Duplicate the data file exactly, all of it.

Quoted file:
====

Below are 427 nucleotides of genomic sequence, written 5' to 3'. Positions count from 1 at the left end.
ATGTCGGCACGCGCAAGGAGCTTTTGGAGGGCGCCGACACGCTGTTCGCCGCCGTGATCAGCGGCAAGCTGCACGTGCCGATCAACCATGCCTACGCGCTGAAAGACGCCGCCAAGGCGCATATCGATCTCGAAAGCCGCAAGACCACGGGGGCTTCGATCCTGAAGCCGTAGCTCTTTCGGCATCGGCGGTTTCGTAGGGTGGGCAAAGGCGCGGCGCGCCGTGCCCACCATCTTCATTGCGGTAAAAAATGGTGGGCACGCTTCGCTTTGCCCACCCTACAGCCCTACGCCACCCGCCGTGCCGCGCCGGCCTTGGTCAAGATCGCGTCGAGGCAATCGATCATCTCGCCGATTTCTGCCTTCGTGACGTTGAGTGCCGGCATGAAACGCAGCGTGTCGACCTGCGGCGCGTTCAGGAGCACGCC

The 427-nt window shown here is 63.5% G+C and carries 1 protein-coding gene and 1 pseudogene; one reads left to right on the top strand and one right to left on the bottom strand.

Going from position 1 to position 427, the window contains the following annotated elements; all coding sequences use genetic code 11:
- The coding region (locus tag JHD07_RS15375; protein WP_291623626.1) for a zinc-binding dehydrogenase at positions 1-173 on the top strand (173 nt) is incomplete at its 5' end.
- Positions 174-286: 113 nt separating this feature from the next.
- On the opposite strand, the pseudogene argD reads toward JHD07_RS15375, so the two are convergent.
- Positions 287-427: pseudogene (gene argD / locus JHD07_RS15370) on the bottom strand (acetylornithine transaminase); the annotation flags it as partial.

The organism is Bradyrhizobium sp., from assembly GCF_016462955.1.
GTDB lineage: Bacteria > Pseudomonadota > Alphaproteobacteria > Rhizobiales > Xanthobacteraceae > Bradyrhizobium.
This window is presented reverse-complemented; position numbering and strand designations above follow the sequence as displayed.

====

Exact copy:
Below are 427 nucleotides of genomic sequence, written 5' to 3'. Positions count from 1 at the left end.
ATGTCGGCACGCGCAAGGAGCTTTTGGAGGGCGCCGACACGCTGTTCGCCGCCGTGATCAGCGGCAAGCTGCACGTGCCGATCAACCATGCCTACGCGCTGAAAGACGCCGCCAAGGCGCATATCGATCTCGAAAGCCGCAAGACCACGGGGGCTTCGATCCTGAAGCCGTAGCTCTTTCGGCATCGGCGGTTTCGTAGGGTGGGCAAAGGCGCGGCGCGCCGTGCCCACCATCTTCATTGCGGTAAAAAATGGTGGGCACGCTTCGCTTTGCCCACCCTACAGCCCTACGCCACCCGCCGTGCCGCGCCGGCCTTGGTCAAGATCGCGTCGAGGCAATCGATCATCTCGCCGATTTCTGCCTTCGTGACGTTGAGTGCCGGCATGAAACGCAGCGTGTCGACCTGCGGCGCGTTCAGGAGCACGCC

The 427-nt window shown here is 63.5% G+C and carries 1 protein-coding gene and 1 pseudogene; one reads left to right on the top strand and one right to left on the bottom strand.

Going from position 1 to position 427, the window contains the following annotated elements; all coding sequences use genetic code 11:
- The coding region (locus tag JHD07_RS15375; protein WP_291623626.1) for a zinc-binding dehydrogenase at positions 1-173 on the top strand (173 nt) is incomplete at its 5' end.
- Positions 174-286: 113 nt separating this feature from the next.
- On the opposite strand, the pseudogene argD reads toward JHD07_RS15375, so the two are convergent.
- Positions 287-427: pseudogene (gene argD / locus JHD07_RS15370) on the bottom strand (acetylornithine transaminase); the annotation flags it as partial.

The organism is Bradyrhizobium sp., from assembly GCF_016462955.1.
GTDB lineage: Bacteria > Pseudomonadota > Alphaproteobacteria > Rhizobiales > Xanthobacteraceae > Bradyrhizobium.
This window is presented reverse-complemented; position numbering and strand designations above follow the sequence as displayed.